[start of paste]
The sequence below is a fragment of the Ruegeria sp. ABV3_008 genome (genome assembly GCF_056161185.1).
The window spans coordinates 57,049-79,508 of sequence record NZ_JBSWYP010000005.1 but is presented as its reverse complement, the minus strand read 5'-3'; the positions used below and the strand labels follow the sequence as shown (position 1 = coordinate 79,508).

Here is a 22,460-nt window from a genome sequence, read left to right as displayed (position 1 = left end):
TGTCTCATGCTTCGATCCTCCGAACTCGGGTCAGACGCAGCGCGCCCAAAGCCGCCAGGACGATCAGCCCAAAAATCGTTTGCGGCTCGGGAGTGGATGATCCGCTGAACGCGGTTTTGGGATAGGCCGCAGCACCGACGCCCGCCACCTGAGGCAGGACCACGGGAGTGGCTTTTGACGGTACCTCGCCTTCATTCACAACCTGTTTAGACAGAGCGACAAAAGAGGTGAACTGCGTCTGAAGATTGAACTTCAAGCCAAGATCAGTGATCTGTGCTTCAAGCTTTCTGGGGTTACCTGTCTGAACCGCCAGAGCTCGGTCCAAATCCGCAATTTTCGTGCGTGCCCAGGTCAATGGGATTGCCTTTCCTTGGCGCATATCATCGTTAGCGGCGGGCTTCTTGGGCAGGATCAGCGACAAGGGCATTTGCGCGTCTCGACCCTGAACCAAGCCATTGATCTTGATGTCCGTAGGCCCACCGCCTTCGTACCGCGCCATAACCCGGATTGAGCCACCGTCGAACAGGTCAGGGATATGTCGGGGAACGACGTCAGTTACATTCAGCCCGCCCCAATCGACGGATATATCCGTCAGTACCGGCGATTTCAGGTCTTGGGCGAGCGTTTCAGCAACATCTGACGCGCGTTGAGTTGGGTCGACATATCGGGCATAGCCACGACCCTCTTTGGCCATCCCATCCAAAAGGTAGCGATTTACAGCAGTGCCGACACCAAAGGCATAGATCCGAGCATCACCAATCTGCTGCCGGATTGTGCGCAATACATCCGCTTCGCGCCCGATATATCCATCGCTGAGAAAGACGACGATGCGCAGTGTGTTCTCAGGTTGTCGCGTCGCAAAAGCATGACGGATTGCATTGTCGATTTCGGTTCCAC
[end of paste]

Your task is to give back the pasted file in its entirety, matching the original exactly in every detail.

The sequence below is a fragment of the Ruegeria sp. ABV3_008 genome (genome assembly GCF_056161185.1).
The window spans coordinates 57,049-79,508 of sequence record NZ_JBSWYP010000005.1 but is presented as its reverse complement, the minus strand read 5'-3'; the positions used below and the strand labels follow the sequence as shown (position 1 = coordinate 79,508).

Here is a 22,460-nt window from a genome sequence, read left to right as displayed (position 1 = left end):
TGTCTCATGCTTCGATCCTCCGAACTCGGGTCAGACGCAGCGCGCCCAAAGCCGCCAGGACGATCAGCCCAAAAATCGTTTGCGGCTCGGGAGTGGATGATCCGCTGAACGCGGTTTTGGGATAGGCCGCAGCACCGACGCCCGCCACCTGAGGCAGGACCACGGGAGTGGCTTTTGACGGTACCTCGCCTTCATTCACAACCTGTTTAGACAGAGCGACAAAAGAGGTGAACTGCGTCTGAAGATTGAACTTCAAGCCAAGATCAGTGATCTGTGCTTCAAGCTTTCTGGGGTTACCTGTCTGAACCGCCAGAGCTCGGTCCAAATCCGCAATTTTCGTGCGTGCCCAGGTCAATGGGATTGCCTTTCCTTGGCGCATATCATCGTTAGCGGCGGGCTTCTTGGGCAGGATCAGCGACAAGGGCATTTGCGCGTCTCGACCCTGAACCAAGCCATTGATCTTGATGTCCGTAGGCCCACCGCCTTCGTACCGCGCCATAACCCGGATTGAGCCACCGTCGAACAGGTCAGGGATATGTCGGGGAACGACGTCAGTTACATTCAGCCCGCCCCAATCGACGGATATATCCGTCAGTACCGGCGATTTCAGGTCTTGGGCGAGCGTTTCAGCAACATCTGACGCGCGTTGAGTTGGGTCGACATATCGGGCATAGCCACGACCCTCTTTGGCCATCCCATCCAAAAGGTAGCGATTTACAGCAGTGCCGACACCAAAGGCATAGATCCGAGCATCACCAATCTGCTGCCGGATTGTGCGCAATACATCCGCTTCGCGCCCGATATATCCATCGCTGAGAAAGACGACGATGCGCAGTGTGTTCTCAGGTTGTCGCGTCGCAAAAGCATGACGGATTGCATTGTCGATTTCGGTTCCAC